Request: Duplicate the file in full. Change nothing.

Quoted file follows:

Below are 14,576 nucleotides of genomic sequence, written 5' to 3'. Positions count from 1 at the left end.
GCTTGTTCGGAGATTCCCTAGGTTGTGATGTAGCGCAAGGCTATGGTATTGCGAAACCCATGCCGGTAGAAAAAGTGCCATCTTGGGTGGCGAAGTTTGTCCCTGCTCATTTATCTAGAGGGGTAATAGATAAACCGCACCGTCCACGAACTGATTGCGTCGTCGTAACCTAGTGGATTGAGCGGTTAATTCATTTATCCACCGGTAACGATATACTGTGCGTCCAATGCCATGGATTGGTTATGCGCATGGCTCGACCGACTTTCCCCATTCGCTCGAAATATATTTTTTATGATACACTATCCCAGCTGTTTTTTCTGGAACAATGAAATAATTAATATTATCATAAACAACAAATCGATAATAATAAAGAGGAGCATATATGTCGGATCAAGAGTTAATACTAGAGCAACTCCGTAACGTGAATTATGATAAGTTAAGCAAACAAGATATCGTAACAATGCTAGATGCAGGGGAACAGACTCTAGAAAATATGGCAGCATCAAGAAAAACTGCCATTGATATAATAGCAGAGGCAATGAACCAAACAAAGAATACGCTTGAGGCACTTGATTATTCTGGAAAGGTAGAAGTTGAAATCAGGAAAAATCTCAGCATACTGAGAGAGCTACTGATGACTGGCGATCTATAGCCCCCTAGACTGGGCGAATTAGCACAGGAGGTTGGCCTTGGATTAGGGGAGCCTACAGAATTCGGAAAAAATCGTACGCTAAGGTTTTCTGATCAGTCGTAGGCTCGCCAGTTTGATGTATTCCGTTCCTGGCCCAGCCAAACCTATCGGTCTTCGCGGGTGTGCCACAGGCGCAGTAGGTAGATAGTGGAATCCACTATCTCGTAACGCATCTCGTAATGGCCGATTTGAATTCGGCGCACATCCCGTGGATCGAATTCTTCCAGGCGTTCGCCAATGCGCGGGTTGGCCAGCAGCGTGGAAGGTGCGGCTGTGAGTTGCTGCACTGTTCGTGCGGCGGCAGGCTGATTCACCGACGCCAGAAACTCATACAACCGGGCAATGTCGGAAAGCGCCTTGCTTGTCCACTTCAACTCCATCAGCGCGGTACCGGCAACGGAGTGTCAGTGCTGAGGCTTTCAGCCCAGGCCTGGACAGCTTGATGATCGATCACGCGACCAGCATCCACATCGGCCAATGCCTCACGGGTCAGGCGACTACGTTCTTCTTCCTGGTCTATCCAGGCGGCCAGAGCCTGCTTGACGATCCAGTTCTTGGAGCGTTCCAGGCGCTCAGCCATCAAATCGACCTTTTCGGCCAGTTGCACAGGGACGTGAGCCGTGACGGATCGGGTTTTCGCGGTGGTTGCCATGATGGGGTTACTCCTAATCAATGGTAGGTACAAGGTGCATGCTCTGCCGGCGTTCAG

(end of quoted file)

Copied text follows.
Below are 14,576 nucleotides of genomic sequence, written 5' to 3'. Positions count from 1 at the left end.
GCTTGTTCGGAGATTCCCTAGGTTGTGATGTAGCGCAAGGCTATGGTATTGCGAAACCCATGCCGGTAGAAAAAGTGCCATCTTGGGTGGCGAAGTTTGTCCCTGCTCATTTATCTAGAGGGGTAATAGATAAACCGCACCGTCCACGAACTGATTGCGTCGTCGTAACCTAGTGGATTGAGCGGTTAATTCATTTATCCACCGGTAACGATATACTGTGCGTCCAATGCCATGGATTGGTTATGCGCATGGCTCGACCGACTTTCCCCATTCGCTCGAAATATATTTTTTATGATACACTATCCCAGCTGTTTTTTCTGGAACAATGAAATAATTAATATTATCATAAACAACAAATCGATAATAATAAAGAGGAGCATATATGTCGGATCAAGAGTTAATACTAGAGCAACTCCGTAACGTGAATTATGATAAGTTAAGCAAACAAGATATCGTAACAATGCTAGATGCAGGGGAACAGACTCTAGAAAATATGGCAGCATCAAGAAAAACTGCCATTGATATAATAGCAGAGGCAATGAACCAAACAAAGAATACGCTTGAGGCACTTGATTATTCTGGAAAGGTAGAAGTTGAAATCAGGAAAAATCTCAGCATACTGAGAGAGCTACTGATGACTGGCGATCTATAGCCCCCTAGACTGGGCGAATTAGCACAGGAGGTTGGCCTTGGATTAGGGGAGCCTACAGAATTCGGAAAAAATCGTACGCTAAGGTTTTCTGATCAGTCGTAGGCTCGCCAGTTTGATGTATTCCGTTCCTGGCCCAGCCAAACCTATCGGTCTTCGCGGGTGTGCCACAGGCGCAGTAGGTAGATAGTGGAATCCACTATCTCGTAACGCATCTCGTAATGGCCGATTTGAATTCGGCGCACATCCCGTGGATCGAATTCTTCCAGGCGTTCGCCAATGCGCGGGTTGGCCAGCAGCGTGGAAGGTGCGGCTGTGAGTTGCTGCACTGTTCGTGCGGCGGCAGGCTGATTCACCGACGCCAGAAACTCATACAACCGGGCAATGTCGGAAAGCGCCTTGCTTGTCCACTTCAACTCCATCAGCGCGGTACCGGCAACGGAGTGTCAGTGCTGAGGCTTTCAGCCCAGGCCTGGACAGCTTGATGATCGATCACGCGACCAGCATCCACATCGGCCAATGCCTCACGGGTCAGGCGACTACGTTCTTCTTCCTGGTCTATCCAGGCGGCCAGAGCCTGCTTGACGATCCAGTTCTTGGAGCGTTCCAGGCGCTCAGCCATCAAATCGACCTTTTCGGCCAGTTGCACAGGGACGTGAGCCGTGACGGATCGGGTTTTCGCGGTGGTTGCCATGATGGGGTTACTCCTAATCAATGGTAGGTACAAGGTGCATGCTCTGCCGGCGTTCAG